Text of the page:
Loolecondera: Sri Lanka’s First Tea Plantation 0 209

Loolecondera: Sri Lanka’s First Tea Plantation 0 210

It’s hard to imagine a time when ‘tea’ was not synonymous with ‘Sri Lanka’, but the now-booming industry that is Ceylon Tea has its origins in a humble field about 1.5 hours from Kandy, where a young Scotsman named James Taylor established Loolecondera Tea Estate, Sri Lanka’s first tea plantation. From these 19 acres grew what is now Sri Lanka’s 2nd biggest export industry.

James Taylor and The Great Tea Experiment

James Taylor did not intend to found an industry when he came to then-Ceylon. Starting out as an assistant supervisor on a coffee plantation in 1852 at the age of sixteen, he impressed his employers so much that at the age of 21, he was given complete charge of the Loolecondera Estate. It was there that Taylor planted his first field of tea seedlings in 1867, some of which are still alive and producing fine Ceylon tea today. Loolecondera was also where Taylor built Ceylon’s first fully-equipped tea factory in 1872, fitted out with machinery of his own invention.

Taylor’s ‘tea experiment’ turned out to be fortuitous when the coffee blight known as “Devastating Emily” swept through the coffee plantations, devastating the industry and ruining many planters. Those that survived, noting Taylor’s thriving field, switched their focus to planting tea instead, kickstarting the Ceylon Tea industry as we know it. Unfortunately for Taylor, this meant that his small plantation was eventually purchased by a larger company, and he was unceremoniously dismissed from his position in 1892; he died of dysentery shortly after.

Visiting Loolecondera Today

Now managed by the Janatha Estates Development Board, Loolecondera Tea Estate today may be visited by the public with the permission of the management. Within the grounds, you may with permission be allowed to tour the tea factory and observe the processing of the raw shoots into the familiar Ceylon tea beloved across the world. The Loolecondera Estate specialises in producing silver tip Ceylon tea, the rarest and priciest grade of Ceylon Tea – if you’re lucky, you may even get a taste!

If learning about a tea factory’s inner workings is not your cup of tea (ha!) and you’re more the nature-loving type, then step out into the grounds of the estate and head to the top of the estate, where a virgin montane forest has been preserved since the establishment of the estate, surrounded by tea plants. This carefully protected forest within the estate is a haven for endemic flora and fauna, and is noted for its natural biodiversity. You can also visit Field no 7, the original field of tea planted by James Taylor in 1867, which is still being cultivated: some plants are the original seedlings Taylor planted.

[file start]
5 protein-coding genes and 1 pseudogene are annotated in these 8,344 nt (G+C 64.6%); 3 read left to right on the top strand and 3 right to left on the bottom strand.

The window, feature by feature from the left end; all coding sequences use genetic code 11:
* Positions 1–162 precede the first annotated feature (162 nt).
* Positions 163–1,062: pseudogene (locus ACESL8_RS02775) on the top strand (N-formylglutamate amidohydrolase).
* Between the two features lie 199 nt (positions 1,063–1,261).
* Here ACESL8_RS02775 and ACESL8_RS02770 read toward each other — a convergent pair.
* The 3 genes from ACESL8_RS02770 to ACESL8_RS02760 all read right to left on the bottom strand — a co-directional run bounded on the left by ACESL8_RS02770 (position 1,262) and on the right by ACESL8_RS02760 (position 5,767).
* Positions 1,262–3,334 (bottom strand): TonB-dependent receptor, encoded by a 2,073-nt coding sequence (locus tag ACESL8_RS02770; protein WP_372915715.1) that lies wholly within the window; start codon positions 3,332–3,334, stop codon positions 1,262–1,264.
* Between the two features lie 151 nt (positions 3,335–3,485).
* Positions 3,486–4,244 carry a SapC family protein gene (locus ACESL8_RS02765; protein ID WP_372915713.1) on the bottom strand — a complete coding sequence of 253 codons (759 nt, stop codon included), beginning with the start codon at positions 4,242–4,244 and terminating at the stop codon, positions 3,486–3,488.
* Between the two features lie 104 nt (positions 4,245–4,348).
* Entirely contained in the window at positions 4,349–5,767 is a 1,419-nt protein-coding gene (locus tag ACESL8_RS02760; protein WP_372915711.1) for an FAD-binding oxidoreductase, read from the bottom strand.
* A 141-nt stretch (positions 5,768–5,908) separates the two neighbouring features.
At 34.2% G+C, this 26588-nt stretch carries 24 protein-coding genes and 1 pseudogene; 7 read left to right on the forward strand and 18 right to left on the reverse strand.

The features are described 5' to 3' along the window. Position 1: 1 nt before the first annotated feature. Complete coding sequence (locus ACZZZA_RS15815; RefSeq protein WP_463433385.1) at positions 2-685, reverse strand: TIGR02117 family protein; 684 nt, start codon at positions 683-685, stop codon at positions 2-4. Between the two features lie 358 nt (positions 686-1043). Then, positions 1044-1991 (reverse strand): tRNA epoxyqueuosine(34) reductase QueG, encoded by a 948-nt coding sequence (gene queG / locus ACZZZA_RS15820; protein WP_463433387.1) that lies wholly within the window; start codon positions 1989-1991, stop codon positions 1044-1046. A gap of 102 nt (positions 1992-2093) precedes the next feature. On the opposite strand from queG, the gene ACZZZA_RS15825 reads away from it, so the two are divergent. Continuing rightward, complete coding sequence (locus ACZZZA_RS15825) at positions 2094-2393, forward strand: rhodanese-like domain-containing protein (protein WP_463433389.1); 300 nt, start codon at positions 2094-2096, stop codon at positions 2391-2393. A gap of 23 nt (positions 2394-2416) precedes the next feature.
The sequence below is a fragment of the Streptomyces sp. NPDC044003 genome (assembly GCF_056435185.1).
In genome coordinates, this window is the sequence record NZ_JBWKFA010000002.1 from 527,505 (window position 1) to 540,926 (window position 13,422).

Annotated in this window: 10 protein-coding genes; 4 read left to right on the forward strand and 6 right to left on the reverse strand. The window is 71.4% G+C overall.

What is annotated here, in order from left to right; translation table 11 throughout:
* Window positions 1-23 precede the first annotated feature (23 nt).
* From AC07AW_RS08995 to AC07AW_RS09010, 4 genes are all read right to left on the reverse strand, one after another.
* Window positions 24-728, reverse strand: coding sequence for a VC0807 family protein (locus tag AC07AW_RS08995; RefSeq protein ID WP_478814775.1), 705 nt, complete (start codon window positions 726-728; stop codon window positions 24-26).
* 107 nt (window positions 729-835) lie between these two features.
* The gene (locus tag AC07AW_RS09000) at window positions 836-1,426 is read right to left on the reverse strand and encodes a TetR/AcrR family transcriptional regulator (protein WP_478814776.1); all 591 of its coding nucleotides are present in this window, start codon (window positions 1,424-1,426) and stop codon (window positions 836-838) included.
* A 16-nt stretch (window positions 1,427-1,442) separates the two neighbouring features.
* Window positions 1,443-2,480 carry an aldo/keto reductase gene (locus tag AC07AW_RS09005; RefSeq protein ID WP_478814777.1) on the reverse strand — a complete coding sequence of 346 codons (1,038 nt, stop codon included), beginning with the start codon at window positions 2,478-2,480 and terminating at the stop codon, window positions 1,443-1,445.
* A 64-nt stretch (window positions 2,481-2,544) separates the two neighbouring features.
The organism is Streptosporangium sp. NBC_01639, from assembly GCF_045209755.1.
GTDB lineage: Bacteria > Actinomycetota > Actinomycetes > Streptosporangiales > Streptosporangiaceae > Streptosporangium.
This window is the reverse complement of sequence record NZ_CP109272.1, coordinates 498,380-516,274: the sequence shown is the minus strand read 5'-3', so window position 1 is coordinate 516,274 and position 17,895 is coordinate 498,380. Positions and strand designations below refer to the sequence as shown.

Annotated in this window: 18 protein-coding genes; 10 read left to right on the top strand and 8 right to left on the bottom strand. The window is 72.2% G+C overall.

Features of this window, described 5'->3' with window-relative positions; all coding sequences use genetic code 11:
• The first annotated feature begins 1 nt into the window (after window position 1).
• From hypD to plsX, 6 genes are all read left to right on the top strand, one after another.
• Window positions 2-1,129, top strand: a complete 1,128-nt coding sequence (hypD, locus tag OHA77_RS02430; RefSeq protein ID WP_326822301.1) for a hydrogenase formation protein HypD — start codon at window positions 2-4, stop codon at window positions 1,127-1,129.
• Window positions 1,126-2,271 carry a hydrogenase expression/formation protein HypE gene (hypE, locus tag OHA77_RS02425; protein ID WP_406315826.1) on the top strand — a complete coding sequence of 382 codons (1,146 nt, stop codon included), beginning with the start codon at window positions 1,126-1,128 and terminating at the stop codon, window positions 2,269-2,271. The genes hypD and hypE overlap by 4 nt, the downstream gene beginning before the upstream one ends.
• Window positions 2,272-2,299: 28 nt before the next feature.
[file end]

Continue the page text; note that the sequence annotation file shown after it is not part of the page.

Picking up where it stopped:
Alternatively, if you’d like some history with your fresh air, you can hike up the aptly named James Taylor Road to visit the ruins of Taylor’s log cabin, of which only the stone chimney remains standing, and from there trek across to Taylor’s Seat, a stone seat located atop a hill nearby, where it is said Taylor used to survey the plantation from a distance. If you’re in the mood for a more challenging trek, however, Kodagala Rock is situated within the estate grounds, a mere x km away from Taylor’s Seat. This natural rock formation offers a fantastic view over the surrounding vista, and is none too challenging a climb, although we advise being extra careful on the bare rock at the top.

A beautiful and fascinating piece of Sri Lankan history, Loolecondera is well worth your time to visit: so why not book a night or two at a cosy hill-country villa, guesthouse, or home-stay, and head over to experience it for yourself?

Feature image by Malki Perera.

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Misha'ari Weerabangsa loves the beach, but can't swim; loves the hill country, but is afraid of heights; loves old buildings, but hates the dust - are you sensing a theme here? In between reading articles and crunching numbers for her postgraduate degree in psychology, she writes about places she's been and things she's seen, both real and fictional.

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